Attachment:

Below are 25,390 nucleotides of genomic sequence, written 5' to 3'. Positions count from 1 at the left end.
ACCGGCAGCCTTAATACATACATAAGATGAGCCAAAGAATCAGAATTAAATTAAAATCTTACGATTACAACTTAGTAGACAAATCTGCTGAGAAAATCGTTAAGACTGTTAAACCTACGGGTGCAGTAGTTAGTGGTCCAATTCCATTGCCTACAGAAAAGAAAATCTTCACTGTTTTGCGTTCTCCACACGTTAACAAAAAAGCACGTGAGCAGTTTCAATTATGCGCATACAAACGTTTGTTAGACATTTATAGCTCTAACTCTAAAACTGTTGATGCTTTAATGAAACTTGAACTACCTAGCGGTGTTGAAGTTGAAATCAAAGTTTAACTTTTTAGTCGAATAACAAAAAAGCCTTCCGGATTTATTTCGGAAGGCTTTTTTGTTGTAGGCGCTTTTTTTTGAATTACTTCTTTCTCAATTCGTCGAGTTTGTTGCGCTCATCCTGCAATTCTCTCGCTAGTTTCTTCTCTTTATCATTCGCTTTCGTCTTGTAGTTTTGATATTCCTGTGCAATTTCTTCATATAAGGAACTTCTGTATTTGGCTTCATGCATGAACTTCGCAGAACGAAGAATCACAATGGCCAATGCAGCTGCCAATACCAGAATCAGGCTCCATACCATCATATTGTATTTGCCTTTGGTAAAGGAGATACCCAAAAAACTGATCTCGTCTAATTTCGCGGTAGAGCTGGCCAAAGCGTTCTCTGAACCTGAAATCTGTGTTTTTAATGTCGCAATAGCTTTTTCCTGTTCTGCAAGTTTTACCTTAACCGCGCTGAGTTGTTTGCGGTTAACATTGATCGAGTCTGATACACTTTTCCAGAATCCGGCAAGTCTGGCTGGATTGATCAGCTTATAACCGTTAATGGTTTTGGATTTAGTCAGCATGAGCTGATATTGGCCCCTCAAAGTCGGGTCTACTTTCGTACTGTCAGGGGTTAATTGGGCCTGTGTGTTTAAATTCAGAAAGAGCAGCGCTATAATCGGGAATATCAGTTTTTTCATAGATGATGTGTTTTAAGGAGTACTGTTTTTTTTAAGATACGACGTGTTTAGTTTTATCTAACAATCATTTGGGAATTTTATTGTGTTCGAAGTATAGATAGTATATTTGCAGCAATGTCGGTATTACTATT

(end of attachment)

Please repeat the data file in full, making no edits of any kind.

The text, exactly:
Below are 25,390 nucleotides of genomic sequence, written 5' to 3'. Positions count from 1 at the left end.
ACCGGCAGCCTTAATACATACATAAGATGAGCCAAAGAATCAGAATTAAATTAAAATCTTACGATTACAACTTAGTAGACAAATCTGCTGAGAAAATCGTTAAGACTGTTAAACCTACGGGTGCAGTAGTTAGTGGTCCAATTCCATTGCCTACAGAAAAGAAAATCTTCACTGTTTTGCGTTCTCCACACGTTAACAAAAAAGCACGTGAGCAGTTTCAATTATGCGCATACAAACGTTTGTTAGACATTTATAGCTCTAACTCTAAAACTGTTGATGCTTTAATGAAACTTGAACTACCTAGCGGTGTTGAAGTTGAAATCAAAGTTTAACTTTTTAGTCGAATAACAAAAAAGCCTTCCGGATTTATTTCGGAAGGCTTTTTTGTTGTAGGCGCTTTTTTTTGAATTACTTCTTTCTCAATTCGTCGAGTTTGTTGCGCTCATCCTGCAATTCTCTCGCTAGTTTCTTCTCTTTATCATTCGCTTTCGTCTTGTAGTTTTGATATTCCTGTGCAATTTCTTCATATAAGGAACTTCTGTATTTGGCTTCATGCATGAACTTCGCAGAACGAAGAATCACAATGGCCAATGCAGCTGCCAATACCAGAATCAGGCTCCATACCATCATATTGTATTTGCCTTTGGTAAAGGAGATACCCAAAAAACTGATCTCGTCTAATTTCGCGGTAGAGCTGGCCAAAGCGTTCTCTGAACCTGAAATCTGTGTTTTTAATGTCGCAATAGCTTTTTCCTGTTCTGCAAGTTTTACCTTAACCGCGCTGAGTTGTTTGCGGTTAACATTGATCGAGTCTGATACACTTTTCCAGAATCCGGCAAGTCTGGCTGGATTGATCAGCTTATAACCGTTAATGGTTTTGGATTTAGTCAGCATGAGCTGATATTGGCCCCTCAAAGTCGGGTCTACTTTCGTACTGTCAGGGGTTAATTGGGCCTGTGTGTTTAAATTCAGAAAGAGCAGCGCTATAATCGGGAATATCAGTTTTTTCATAGATGATGTGTTTTAAGGAGTACTGTTTTTTTTAAGATACGACGTGTTTAGTTTTATCTAACAATCATTTGGGAATTTTATTGTGTTCGAAGTATAGATAGTATATTTGCAGCAATGTCGGTATTACTATT